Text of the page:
2016-11-03 / Around Town

PARCC Sets Tone for the School Year

By Betsy Sherman Walker

Numbers don’t lie. Or do they?

At the end of a nearly two-hour workshop on Monday, Oct. 24, at Pell Elementary School, where members of the Newport School Committee, committee hopefuls, and the principals of Pell, Thompson Middle School, and Rogers High School (as well as a smattering of parents) had gathered for a PARCC strategy session, the questions still seemed to outweigh the answers.

School Committee member David Hanos caught the mood. “[No other place] is like this city,” he said, after a number of comments about how Newport’s economic diversity made it one of the most misunderstood communities in the state. “We are so unique. We owe it to the kids to give them an education. There is no cookie-cutter answer.”

The focus of the workshop was a PowerPoint breakdown of the PARCC test scores for the Newport school district. Released in early September, the results raised numerous red flags. In a state of under-performers, Newport students, despite some bright spots, underperformed in nearly every grade. Math scores, with the exception of a bright pocket in 8th-grade algebra, were particularly low. Only 5 percent of Newport’s 10th-graders, for example, met or exceeded the advancement expectations for math. Newport’s scores were the lowest of the three districts on Aquidneck Island.

Brief refresher course: PARCC is an acronym for the Partnership for Assessment of Readiness and College and Careers. Rhode Island currently is one of eight states participating in the evaluation program, which has evolved since it was initiated in 2010.

Data-driven, it is based on a series of computerized tests; educators look at the percentages of children in each grade who test at five levels of expectations – exceed, meet, approach, partially meet, and do not meet. Students in grades four, eight, and 11 also took the New England Common Assessment Program for Science, or NECAPS, tests.

It bears mention that while being outshone by neighboring Massachusetts (one of the eight PARCC states), which showed “meet or exceed” levels of 60 percentage points, twice Newport’s average, two other states – Colorado and Illinois – had completely comparable scores.

The test is considered of value because it evaluates, at every grade level, a student’s preparedness to move on to the next grade. More importantly, it provides a picture, in black and white, of not only how students are doing, but how well the district’s schools are doing.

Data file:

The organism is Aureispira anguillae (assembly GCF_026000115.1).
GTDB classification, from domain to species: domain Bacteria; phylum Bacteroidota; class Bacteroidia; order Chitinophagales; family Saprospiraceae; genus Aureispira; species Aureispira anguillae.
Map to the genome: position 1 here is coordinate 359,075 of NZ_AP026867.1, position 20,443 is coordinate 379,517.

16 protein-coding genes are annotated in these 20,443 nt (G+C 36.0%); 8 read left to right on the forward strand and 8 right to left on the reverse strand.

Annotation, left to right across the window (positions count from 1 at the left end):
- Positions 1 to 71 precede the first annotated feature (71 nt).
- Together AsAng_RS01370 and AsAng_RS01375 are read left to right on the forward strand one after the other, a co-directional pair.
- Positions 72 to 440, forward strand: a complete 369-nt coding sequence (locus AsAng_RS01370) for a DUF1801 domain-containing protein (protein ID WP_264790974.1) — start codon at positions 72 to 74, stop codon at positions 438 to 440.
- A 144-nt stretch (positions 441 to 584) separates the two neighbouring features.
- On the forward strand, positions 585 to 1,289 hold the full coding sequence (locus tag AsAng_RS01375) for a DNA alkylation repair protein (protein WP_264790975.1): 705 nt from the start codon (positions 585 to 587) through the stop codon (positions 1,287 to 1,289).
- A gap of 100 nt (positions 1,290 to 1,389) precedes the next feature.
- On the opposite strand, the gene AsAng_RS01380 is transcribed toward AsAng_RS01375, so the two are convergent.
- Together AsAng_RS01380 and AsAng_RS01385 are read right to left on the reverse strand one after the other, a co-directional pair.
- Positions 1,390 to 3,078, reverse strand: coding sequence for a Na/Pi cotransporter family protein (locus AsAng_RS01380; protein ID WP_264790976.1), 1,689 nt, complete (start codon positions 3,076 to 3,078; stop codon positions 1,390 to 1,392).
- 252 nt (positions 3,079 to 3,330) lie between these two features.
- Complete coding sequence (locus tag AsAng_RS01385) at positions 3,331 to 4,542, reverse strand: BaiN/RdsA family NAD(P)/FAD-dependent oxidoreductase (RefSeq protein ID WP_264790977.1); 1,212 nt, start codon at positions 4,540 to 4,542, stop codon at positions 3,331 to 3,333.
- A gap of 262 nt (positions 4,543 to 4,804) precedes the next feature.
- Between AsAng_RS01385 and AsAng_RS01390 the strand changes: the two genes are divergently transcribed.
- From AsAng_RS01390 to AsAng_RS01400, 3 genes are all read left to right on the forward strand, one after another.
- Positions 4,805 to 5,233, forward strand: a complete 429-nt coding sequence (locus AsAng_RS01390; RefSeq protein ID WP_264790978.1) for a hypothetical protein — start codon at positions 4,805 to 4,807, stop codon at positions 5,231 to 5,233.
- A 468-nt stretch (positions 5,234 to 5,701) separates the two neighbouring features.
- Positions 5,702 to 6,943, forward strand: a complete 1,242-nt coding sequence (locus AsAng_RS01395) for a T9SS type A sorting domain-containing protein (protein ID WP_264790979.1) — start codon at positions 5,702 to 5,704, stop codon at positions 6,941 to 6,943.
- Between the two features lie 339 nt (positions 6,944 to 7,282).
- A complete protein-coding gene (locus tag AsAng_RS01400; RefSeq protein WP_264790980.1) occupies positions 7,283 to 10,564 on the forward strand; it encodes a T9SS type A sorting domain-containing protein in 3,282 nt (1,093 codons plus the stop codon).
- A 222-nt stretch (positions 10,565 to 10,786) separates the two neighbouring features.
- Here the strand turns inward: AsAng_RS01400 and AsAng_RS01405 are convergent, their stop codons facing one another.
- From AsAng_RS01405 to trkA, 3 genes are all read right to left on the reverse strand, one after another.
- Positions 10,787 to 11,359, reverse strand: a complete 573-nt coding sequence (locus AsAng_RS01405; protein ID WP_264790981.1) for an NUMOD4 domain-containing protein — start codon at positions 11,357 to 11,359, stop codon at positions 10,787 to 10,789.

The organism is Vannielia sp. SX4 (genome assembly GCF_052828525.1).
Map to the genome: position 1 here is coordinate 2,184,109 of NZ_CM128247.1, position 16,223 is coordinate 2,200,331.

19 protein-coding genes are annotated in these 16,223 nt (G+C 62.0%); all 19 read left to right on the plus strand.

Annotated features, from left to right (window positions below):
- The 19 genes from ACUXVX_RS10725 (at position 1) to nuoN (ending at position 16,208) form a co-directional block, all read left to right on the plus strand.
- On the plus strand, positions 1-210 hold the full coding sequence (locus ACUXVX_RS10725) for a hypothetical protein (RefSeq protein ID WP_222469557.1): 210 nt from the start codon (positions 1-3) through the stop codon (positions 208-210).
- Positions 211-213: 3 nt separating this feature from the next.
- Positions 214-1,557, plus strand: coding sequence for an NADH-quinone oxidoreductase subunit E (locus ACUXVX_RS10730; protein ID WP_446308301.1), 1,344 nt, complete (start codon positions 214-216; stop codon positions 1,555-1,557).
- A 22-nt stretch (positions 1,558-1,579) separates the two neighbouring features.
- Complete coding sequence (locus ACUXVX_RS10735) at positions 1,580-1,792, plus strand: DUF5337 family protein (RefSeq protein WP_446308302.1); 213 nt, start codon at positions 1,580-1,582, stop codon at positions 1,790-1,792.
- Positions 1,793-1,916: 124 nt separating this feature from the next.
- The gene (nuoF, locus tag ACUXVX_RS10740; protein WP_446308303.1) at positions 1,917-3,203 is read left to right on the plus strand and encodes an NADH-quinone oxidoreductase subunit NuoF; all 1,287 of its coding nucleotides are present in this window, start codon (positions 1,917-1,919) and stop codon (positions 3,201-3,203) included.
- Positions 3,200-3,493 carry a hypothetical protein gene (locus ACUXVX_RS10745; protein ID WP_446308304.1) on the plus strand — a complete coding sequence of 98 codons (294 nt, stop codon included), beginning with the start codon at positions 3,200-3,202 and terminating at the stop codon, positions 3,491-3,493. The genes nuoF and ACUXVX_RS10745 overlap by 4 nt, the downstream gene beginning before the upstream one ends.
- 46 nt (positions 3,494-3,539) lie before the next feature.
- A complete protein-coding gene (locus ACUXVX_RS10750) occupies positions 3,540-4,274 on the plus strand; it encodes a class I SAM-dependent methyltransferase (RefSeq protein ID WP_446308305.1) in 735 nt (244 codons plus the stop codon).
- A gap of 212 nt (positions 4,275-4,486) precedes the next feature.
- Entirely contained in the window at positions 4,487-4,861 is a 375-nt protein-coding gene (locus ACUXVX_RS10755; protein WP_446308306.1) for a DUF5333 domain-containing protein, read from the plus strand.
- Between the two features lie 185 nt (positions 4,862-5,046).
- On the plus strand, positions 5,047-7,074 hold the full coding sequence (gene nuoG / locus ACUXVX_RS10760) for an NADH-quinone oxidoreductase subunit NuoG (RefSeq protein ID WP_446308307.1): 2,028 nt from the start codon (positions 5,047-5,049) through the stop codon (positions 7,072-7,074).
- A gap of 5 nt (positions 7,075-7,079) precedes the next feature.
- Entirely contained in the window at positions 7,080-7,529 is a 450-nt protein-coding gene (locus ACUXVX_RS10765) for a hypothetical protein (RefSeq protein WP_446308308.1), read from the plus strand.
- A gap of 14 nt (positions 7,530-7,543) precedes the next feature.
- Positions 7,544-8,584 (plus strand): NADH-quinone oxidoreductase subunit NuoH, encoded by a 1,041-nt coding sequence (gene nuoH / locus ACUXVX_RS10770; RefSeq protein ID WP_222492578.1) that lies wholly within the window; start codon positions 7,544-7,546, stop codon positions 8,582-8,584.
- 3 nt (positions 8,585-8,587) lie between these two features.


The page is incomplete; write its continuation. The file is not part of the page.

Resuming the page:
Yet, as Hanos pointed out at the workshop, there are plenty of gray areas.

At Pell, for example, one often-quoted PARCC statistic was that only 23 percent of low-income third-graders met the reading proficiency expectations, versus 65 percent of their higher-income classmates – children sharing the same classrooms, but not the same economic advantages.

Counterpoint to the PowerPoint, there were also examples of the human efforts involved. There were discussions and explanations from Superintendent Colleen Jermain and school principals Traci Westman, Jaime Crowley and Jeffrey Goss, about the myriad measures and initiatives, implemented at every turn and at every grade level, to give Newport’s students the best possible learning opportunities.

The list includes the national Campaign for Grade-Level Reading, reading intervention blocks, after school programs, positive reinforcement, and ownership. Rogers has two trained reading specialists.

Citing Pell as “the epitome of how we can be successful,” Jermain reiterated the theme of the One Newport district strategic plan: “The more we work with partner agencies [in supporting schoolchildren], the more our partners throughout Newport will be able to support us.”

“Our mission,” she said, “is to educate as high as we can and support the best we can.”

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